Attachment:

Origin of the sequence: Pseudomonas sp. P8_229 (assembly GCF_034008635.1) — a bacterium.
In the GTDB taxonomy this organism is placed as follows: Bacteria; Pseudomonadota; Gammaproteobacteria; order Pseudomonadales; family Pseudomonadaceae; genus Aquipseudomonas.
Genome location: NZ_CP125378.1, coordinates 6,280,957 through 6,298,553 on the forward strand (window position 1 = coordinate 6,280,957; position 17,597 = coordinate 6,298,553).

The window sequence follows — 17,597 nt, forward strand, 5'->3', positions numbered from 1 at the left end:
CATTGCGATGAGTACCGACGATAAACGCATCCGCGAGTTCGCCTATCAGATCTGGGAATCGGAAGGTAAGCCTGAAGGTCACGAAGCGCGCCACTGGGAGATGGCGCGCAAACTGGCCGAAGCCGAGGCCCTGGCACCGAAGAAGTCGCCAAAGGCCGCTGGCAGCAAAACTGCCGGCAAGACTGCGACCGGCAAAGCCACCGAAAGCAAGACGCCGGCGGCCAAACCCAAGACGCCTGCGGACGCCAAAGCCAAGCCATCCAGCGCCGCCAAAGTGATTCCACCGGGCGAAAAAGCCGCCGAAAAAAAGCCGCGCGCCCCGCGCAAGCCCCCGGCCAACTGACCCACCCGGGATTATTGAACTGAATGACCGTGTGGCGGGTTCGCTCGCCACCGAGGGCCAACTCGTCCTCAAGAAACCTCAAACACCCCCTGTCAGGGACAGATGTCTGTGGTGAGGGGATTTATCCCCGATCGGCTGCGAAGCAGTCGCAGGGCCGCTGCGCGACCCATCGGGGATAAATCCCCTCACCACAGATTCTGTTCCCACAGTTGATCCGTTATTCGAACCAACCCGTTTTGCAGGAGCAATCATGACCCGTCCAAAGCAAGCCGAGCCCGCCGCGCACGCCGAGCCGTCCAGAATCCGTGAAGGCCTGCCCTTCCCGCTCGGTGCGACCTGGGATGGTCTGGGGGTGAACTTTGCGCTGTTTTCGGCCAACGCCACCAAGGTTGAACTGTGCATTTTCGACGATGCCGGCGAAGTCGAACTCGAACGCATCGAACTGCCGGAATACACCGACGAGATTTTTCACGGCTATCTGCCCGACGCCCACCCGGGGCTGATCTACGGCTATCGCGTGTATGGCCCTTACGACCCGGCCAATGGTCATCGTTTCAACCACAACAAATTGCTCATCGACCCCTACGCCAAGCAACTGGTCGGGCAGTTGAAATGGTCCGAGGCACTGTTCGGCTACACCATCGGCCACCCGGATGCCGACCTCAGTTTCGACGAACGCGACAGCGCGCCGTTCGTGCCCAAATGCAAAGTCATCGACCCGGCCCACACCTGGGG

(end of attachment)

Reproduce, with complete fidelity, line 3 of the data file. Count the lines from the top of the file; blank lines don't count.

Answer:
Genome location: NZ_CP125378.1, coordinates 6,280,957 through 6,298,553 on the forward strand (window position 1 = coordinate 6,280,957; position 17,597 = coordinate 6,298,553).